1. Cut It Out Cold Turkey
Susie recommended that, because of the age and development of a toddler, cold turkey is the best when it comes to a screen time detox. I can’t remember all of the reasons for this, but it was something along the lines of “your toddler will not know any better, so you may as well cut it out all at once.” I did this and it worked.
2. Have ZERO Minutes of Screen Time for Three Days Straight
This was another tip from Susie. She said that toddlers, once having screen time cut cold turkey, need time to “reset” – and after having been through this firsthand, I completely agree. The three days without any screens truly helped Harrison to reset (and it also helped me). Step 3 goes more into what to do during those 3 days without screens.
3. Have Activities and Adventures Planned for The Three Days without Screen Time
This is so important. Susie recommended going anywhere and doing anything that would get you away from the TV. For some that means playing on a different floor in the house, for others that means actually leaving the house; we did both.
We went on errands, we went to the park, we went to drive-thrus (lots of Starbucks!), we went driving, and so many other little “adventures” during these three days. I think the distraction helped to lessen the pain of going cold turkey.
4. During The First Three Days, Admit to Your Mistakes
It is ok for your toddler to hear you say “mommy made a mistake” or “mommy let you watch too much TV and that isn’t good for you and now we are going to change” whether or not they fully understand you. Being able to admit mistake is huge, even to your own children (and yourself).
Find a way to explain to them, during one of the many times they will ask about watching TV, that you are doing this for a reason and that you made a mistake. They may not fully understand, but they will understand a little, and you will feel better by admitting to it and communicating it with them.
5. Take an Evening to Go Through Your Child’s Toys and Set Up a Good System for Rotation, to Prevent Boredom or Plateaus
I have been doing toy rotation and thoughtful play set up for years now (even before I had my son, when I was a nanny) and have seen children reap the benefits of it.
I decided to use this screen time detox period (well, the day before it started so that the toys were ready and set up) to do another toy rotation and it was a good thing I did. I have a video about how to do a toy rotation and will include it below.
It’s as simple as having minimal toys and meaningful toys, and finding a way to rotate these toys and activities in and out so that they either seem “new” to your child or so that your children are playing with the things they enjoy most (all the while benefiting from the play).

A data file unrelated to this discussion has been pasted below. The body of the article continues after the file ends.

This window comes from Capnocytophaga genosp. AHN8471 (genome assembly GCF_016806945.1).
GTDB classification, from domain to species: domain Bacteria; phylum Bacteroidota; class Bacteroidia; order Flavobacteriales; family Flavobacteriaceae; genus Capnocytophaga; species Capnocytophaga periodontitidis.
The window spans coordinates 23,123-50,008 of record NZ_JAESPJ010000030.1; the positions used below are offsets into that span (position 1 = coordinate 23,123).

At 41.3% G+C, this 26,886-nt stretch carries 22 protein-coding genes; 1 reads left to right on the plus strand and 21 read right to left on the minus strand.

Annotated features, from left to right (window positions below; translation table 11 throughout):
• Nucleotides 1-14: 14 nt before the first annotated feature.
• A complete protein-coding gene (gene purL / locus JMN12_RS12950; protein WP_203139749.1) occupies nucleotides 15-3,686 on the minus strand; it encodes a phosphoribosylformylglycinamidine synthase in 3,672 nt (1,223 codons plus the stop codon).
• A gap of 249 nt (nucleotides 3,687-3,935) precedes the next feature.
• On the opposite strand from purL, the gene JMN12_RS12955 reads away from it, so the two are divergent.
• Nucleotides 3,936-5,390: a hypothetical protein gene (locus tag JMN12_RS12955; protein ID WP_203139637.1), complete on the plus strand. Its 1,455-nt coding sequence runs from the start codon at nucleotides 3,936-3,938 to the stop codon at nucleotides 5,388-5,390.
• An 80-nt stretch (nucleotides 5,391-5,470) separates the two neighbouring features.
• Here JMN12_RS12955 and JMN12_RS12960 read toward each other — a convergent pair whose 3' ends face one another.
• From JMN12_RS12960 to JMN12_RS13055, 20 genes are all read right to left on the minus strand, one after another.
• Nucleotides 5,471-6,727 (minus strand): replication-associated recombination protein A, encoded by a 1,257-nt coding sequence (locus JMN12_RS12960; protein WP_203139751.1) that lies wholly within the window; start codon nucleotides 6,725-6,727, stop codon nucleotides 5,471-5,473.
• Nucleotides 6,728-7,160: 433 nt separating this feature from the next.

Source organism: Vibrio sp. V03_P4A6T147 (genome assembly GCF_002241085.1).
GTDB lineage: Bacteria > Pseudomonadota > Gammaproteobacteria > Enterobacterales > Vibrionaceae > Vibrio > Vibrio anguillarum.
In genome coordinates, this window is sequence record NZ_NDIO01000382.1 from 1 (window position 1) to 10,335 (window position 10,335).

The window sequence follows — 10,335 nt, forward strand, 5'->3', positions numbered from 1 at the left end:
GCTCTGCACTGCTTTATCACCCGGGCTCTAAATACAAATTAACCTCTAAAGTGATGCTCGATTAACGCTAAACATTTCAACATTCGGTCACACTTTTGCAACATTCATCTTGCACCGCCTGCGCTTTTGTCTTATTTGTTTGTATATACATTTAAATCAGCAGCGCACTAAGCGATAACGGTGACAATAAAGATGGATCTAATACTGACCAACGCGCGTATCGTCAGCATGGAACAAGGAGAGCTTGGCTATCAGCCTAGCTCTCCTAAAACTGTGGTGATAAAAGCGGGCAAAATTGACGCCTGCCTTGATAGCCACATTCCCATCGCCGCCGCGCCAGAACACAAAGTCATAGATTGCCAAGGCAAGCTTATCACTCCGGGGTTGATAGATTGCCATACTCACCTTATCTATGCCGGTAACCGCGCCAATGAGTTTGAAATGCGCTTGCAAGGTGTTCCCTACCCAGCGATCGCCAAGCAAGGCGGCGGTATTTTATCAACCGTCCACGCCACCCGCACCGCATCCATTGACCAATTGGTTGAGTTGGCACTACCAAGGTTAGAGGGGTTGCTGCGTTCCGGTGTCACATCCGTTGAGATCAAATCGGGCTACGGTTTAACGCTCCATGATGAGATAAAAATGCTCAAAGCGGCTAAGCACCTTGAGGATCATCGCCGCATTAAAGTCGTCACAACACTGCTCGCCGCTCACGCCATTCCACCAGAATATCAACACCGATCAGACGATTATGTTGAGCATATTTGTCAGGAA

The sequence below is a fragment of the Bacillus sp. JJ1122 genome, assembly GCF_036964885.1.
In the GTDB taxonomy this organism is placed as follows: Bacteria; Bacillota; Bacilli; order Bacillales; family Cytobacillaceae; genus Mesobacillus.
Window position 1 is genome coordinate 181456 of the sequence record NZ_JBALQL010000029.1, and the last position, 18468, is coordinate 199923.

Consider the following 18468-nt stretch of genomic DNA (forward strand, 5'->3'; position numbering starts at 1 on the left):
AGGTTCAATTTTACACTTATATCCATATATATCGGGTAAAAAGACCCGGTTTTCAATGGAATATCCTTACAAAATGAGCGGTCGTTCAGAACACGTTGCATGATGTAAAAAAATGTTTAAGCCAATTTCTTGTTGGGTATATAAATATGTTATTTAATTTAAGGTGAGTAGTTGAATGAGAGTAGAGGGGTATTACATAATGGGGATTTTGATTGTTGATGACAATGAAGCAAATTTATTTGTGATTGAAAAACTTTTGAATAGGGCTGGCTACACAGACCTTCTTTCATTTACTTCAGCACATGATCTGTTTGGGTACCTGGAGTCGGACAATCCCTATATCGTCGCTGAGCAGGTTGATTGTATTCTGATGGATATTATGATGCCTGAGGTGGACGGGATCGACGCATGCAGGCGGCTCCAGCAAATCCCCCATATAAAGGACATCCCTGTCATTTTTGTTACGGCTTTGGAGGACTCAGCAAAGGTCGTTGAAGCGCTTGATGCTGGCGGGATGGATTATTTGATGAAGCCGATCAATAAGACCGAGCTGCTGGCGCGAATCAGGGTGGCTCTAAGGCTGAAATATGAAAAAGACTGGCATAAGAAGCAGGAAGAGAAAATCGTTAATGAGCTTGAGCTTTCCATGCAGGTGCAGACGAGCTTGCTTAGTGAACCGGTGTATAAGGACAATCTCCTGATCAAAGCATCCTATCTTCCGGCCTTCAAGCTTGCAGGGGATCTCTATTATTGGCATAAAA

6. Enjoy the Reward of Little-to-No-Screen Time
After about 4 days, you should notice a huge difference in your toddler. They will have a longer attention span, they will have fewer tantrums, they will be more pleasant and less demanding, they will have more interest in more things, and they will speak less and less about screen time (to the point where one day they simply will no longer ask for it).
7. Remember the Detrimental Effects of Too Much Screen Time
Screen time, when consumed too much and too regularly, can have detrimental effects on a child’s social, emotional, and physical health. Children who have too much screen time often have a higher risk of being overweight, have sleep problems, have behavioral problems, and much more.
Remember: a child’s job is to play. Play is what helps children develop both mentally and physically, as well as socially and emotionally. Play is what we want them to be doing; not sitting and being consumed by a screen all day long.
8. Use Screen Time as a Tool
I love this one. This is the last step in the detox (even though, technically, it is not part of the detox).
This goes back to where I was last July: there are times when you will need to “use” screen time to get through something. That “something” may be anything from cooking dinner and taking a shower to lying on the couch while you recover from a bad virus.
If screen time is rarely used, when you do use it, it will be much more beneficial for both you and your child.
I am so thankful to Susie Allison for giving me tips on getting through a screen time detox with my toddler. I really feel indebted to her because in a way, she saved us both.
I am so glad I reached out to someone – anyone – once I realized there was a problem (both with how I was feeling and the screen time situation).
I encourage each of you to do the same: reach out to someone when you need help, no matter how big or small your situation is.
If you would like to read more of my toddler and/or mom topics, head over to this post about Potty Training, this post about How to Make Mom Friends, and this post about products you need for relaxation!
Thanks for reading, friend. I hope this helps you. Take care.